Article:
Deserta – “Black Aura My Sun”

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Over the past few years, I have tried my best to stretch my own musical tastes, and also to bring those musical projects to your ears.  I do not want this to be a “normal” prog site, I think you can tell.  I have, consequently, fallen in love with the ambient/shoegaze genre, and so I jump on any new releases.  The one I have for you today is the debut from Deserta, called “Black Aura My Sun”, which released January 17th.  This album is quite an experience.

Deserta hails from Los Angeles, California.  The project is a solo effort from Matthew Doty, member of post-rock band Saxon Shore.  He provides the guitars, keys, programmed drums/beats, and vocals for the entire album, so far as I can tell.  This is truly the brainchild of a single artist, then.

The music here is shoegaze, if you want to leave it with a simple label.  Some shoegaze can be muscular and powerful in approach or instrumentation, but I think Deserta takes a different route by basking in the vivid glow of ambient textures, ethereal vocals, pulsating beats, electronic loops, and piercing yet tame guitars.  The album will throw some more abrasive textures at you, contrasting them up against towering walls of feeling and color, but the entire album is mainly about the effects and aftereffects of various sounds and feelings.  So, some tracks leave you in a haze, while others carve a more intense trail for your mind.

“Black Aura My Sun” has everything I love about this genre.  The purity of emotion is the first thing you will notice, as your heart will soar, cast to the vibrant winds of beauty and sound.  From the very first note to the very last, it is like entering a different world altogether.


I would note, though, that I think Doty is influenced by more than just the typical bands, like Slowdive and Sigur Rós.  There are points in this album where I swear I hear melodies and throwbacks to the likes of U2 or Journey.  Maybe that is my own mind, but this album is undeniably nostalgic, golden, and familiar in the way it presents melody.

This album should be experienced as a whole to get the full effect.  However, there are definitely highlights.  “Save Me” launches the album with direct, echoing melody, and the vivacious fog feels just right.  “Paradiso” is a highly textured track that almost comes across as more dominant and lush than the rest of the album, and the melodies slide off the back end of your mind satisfyingly.  “Monica” is probably the most straightforward single on the album, with a steady beat and more of a song format.  I love the explosions of color and light that it brings.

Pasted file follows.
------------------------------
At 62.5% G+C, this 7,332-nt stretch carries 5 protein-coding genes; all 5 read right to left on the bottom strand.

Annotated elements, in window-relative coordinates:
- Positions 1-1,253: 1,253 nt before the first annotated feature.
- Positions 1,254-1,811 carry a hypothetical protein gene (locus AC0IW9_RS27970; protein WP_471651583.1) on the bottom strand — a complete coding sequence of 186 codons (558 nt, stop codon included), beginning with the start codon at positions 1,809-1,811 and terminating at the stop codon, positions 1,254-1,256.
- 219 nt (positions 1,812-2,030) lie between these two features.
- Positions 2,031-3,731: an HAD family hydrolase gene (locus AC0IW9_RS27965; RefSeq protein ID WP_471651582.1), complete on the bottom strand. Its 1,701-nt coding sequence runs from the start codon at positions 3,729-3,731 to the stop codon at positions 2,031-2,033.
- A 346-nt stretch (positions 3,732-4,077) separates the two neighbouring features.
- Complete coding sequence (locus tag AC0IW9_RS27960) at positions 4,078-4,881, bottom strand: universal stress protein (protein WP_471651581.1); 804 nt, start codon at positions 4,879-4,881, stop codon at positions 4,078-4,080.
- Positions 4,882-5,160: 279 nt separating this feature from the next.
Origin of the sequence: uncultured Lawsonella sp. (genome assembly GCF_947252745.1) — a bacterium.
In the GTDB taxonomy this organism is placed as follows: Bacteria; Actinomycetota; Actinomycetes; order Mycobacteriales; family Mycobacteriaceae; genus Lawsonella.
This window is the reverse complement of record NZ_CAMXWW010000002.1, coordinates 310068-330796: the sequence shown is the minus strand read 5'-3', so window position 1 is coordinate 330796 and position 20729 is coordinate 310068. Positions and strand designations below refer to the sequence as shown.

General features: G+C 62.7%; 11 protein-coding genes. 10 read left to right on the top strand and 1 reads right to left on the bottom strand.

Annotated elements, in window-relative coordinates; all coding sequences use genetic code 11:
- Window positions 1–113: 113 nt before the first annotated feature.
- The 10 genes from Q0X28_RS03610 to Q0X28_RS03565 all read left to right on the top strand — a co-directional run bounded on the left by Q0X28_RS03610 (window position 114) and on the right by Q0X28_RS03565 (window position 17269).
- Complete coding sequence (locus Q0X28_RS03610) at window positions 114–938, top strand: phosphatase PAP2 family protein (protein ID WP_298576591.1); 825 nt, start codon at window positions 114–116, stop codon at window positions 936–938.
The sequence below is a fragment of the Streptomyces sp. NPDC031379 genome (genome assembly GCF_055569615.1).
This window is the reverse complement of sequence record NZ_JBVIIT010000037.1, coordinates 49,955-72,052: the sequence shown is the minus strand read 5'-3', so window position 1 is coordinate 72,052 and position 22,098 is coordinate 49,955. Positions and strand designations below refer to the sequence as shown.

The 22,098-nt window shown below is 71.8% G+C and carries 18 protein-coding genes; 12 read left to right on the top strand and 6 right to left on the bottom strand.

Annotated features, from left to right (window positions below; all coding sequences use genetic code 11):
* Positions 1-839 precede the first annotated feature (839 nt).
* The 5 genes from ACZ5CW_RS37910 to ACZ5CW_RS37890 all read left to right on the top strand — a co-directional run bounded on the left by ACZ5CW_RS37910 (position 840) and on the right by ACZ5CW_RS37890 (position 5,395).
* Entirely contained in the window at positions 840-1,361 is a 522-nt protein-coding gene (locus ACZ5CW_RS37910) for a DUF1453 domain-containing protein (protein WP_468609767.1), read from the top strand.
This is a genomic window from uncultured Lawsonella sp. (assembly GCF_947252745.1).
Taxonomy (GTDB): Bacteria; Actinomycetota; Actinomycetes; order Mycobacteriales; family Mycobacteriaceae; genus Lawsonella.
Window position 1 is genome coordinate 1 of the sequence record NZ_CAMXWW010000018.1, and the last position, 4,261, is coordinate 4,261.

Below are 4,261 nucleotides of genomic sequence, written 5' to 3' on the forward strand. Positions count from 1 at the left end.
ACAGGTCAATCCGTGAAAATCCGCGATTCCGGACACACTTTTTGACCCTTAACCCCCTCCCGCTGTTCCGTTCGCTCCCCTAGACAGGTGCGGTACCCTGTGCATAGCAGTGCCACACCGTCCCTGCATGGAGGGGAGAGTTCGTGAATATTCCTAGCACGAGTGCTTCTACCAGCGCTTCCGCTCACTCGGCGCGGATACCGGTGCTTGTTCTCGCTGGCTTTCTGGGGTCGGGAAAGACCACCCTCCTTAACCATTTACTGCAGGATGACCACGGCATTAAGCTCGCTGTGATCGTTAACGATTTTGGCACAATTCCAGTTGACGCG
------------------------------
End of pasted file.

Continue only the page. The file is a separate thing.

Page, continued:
I realized that I just discussed the first three songs on the album, and I could mention every single track.  They are all amazing.  I think my favorite, at least at this moment, is the last song, “Black Aura”.  I think it is my favorite for having such a hazy serenity to it: one that echoes off the walls and inside my head.  It climaxes exquisitely near the end, bringing the album full circle.  Honestly, I usually just want to start it all over again immediately.

Deserta’s “Black Aura My Sun” is probably one of the most accessible, most instantly lovable shoegaze albums I’ve heard in some time.  There was never a doubt, even on my first listen, that this celestial album would fulfill all of its promises and potential.  Doty has an ear for creating mood and setting, and then whirling and igniting within that framework with maturity and light.  This album will surely set your mind and heart ablaze.


Find Deserta online:






4 responses to “Deserta – “Black Aura My Sun”

  1. This is seriously one of very favorite albums of 2020 and most likely has a place in my all time favorites. It is a beautiful, ethereal and brilliant album that showcases the best that shoegaze has to offer.


  2. I think rather than U2 and/or Journey the influences are more from early ethereal bands. I hear very clear echoes of Garlands, the debut album of The Cocteau Twins, which is quite a bit more noisy than their later releases. Perhaps some Early Dead Can Dance as well. And maybe even some influences of more classically “goth” bands. I could easily see how this album is influenced by Hyena, or Tinderbox By Siouxsie And The Banshees and even Disintegration by The Cure.


  3. The only thing missing is female vocals, which for me are practically indispensable to shoegaze. Too bad.


  4. Just saw this band (yes, Deserta is now a four-piece) in Asheville NC at a craft beer fest. Definite 4AD influence with a good bit of Sad Lovers & Giants mixed in. Really good stuff.


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